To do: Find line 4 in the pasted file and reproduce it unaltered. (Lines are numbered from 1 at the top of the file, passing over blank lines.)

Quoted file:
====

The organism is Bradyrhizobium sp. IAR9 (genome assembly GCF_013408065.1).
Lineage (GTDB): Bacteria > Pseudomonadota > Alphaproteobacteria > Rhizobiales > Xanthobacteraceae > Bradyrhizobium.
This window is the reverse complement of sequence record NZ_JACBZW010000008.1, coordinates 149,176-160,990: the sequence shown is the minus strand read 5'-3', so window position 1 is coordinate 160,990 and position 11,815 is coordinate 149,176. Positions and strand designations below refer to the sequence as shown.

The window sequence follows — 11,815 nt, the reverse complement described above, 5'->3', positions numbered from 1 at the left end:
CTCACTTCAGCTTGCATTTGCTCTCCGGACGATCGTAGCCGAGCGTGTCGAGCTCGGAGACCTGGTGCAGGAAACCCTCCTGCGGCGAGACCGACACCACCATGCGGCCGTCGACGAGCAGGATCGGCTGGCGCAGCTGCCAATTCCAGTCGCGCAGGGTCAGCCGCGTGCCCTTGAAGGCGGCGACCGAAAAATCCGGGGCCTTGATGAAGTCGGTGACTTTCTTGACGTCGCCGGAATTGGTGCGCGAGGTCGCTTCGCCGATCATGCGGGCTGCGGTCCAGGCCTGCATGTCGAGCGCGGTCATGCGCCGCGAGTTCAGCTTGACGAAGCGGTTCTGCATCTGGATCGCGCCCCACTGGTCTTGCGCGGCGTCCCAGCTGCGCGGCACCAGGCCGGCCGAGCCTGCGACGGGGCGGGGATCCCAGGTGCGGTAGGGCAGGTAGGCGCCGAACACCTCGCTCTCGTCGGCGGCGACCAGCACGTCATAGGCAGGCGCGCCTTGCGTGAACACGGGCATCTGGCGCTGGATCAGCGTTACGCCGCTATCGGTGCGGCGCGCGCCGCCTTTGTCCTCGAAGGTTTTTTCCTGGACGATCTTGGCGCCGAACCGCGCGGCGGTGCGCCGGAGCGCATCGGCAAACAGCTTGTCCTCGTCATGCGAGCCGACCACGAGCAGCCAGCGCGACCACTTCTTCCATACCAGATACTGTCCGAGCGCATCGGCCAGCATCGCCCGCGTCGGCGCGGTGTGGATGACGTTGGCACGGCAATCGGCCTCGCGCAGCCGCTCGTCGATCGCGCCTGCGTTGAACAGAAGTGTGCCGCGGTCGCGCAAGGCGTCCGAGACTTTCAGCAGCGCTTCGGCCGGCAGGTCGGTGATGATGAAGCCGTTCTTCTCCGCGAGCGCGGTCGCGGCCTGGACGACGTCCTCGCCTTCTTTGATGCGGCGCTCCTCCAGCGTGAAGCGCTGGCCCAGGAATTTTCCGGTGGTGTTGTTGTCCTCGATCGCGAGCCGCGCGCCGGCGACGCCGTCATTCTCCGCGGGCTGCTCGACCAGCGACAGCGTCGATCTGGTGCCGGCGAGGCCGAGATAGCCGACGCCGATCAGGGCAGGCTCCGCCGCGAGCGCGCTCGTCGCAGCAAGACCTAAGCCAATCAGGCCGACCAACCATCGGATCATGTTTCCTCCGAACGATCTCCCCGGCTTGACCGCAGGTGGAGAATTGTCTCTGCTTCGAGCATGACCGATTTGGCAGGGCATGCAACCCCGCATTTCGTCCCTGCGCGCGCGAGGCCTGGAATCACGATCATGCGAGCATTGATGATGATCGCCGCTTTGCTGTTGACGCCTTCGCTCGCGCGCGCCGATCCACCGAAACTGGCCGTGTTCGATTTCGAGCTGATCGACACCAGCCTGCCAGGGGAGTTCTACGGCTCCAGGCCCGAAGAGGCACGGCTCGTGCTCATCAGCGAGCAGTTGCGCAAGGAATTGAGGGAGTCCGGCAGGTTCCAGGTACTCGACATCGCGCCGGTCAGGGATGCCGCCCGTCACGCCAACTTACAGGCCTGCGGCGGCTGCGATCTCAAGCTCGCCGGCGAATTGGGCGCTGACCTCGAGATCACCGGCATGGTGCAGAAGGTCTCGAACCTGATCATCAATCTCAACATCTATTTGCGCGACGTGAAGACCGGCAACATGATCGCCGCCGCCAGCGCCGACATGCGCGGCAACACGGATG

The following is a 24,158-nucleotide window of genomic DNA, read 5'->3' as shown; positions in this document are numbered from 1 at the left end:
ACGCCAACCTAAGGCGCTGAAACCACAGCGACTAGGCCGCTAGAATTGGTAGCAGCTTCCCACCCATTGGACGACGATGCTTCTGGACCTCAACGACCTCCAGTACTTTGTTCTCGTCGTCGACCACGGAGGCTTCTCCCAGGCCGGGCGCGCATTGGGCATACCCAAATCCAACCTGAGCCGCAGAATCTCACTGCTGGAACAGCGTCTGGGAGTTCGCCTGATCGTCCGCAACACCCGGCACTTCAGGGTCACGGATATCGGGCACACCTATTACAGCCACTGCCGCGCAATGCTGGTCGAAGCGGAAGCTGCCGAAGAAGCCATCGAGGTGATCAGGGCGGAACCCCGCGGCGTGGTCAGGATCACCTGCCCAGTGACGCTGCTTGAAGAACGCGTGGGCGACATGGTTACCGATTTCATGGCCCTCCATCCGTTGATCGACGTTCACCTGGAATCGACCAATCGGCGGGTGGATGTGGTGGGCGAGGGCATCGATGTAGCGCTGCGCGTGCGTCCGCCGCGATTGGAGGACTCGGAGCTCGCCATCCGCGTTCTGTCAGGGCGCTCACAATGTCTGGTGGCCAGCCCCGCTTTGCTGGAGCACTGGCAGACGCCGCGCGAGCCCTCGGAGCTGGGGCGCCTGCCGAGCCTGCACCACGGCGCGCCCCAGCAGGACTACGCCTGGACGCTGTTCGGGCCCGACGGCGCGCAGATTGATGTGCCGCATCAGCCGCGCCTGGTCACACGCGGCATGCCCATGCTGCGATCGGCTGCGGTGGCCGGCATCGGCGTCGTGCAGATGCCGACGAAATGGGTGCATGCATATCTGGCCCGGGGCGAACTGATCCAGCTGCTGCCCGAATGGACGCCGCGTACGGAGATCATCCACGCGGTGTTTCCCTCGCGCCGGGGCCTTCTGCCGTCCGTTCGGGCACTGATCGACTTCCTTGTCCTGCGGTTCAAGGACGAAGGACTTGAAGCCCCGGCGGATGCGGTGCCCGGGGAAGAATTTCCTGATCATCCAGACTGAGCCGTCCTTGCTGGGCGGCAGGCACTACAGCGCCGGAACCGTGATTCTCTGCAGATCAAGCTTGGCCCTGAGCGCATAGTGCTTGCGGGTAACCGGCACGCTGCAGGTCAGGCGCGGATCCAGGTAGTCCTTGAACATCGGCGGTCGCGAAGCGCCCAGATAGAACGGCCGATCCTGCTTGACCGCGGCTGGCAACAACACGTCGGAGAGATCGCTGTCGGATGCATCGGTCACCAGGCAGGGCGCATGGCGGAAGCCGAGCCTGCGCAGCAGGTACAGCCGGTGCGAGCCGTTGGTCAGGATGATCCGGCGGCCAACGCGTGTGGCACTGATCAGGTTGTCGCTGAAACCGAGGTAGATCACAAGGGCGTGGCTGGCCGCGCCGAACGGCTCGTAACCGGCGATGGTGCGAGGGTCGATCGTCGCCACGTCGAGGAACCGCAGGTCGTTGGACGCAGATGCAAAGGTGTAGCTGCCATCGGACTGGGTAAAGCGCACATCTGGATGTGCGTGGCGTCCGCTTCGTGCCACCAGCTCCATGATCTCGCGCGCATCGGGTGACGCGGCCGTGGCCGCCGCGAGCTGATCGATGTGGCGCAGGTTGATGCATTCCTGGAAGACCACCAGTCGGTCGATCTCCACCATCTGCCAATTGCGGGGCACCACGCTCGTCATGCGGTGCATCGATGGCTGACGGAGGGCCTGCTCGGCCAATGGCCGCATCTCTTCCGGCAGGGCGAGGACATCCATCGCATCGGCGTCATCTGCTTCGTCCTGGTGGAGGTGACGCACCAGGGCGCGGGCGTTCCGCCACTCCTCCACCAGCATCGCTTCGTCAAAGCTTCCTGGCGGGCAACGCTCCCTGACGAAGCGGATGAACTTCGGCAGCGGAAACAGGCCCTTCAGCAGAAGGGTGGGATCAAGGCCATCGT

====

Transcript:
The window sequence follows — 11,815 nt, the reverse complement described above, 5'->3', positions numbered from 1 at the left end: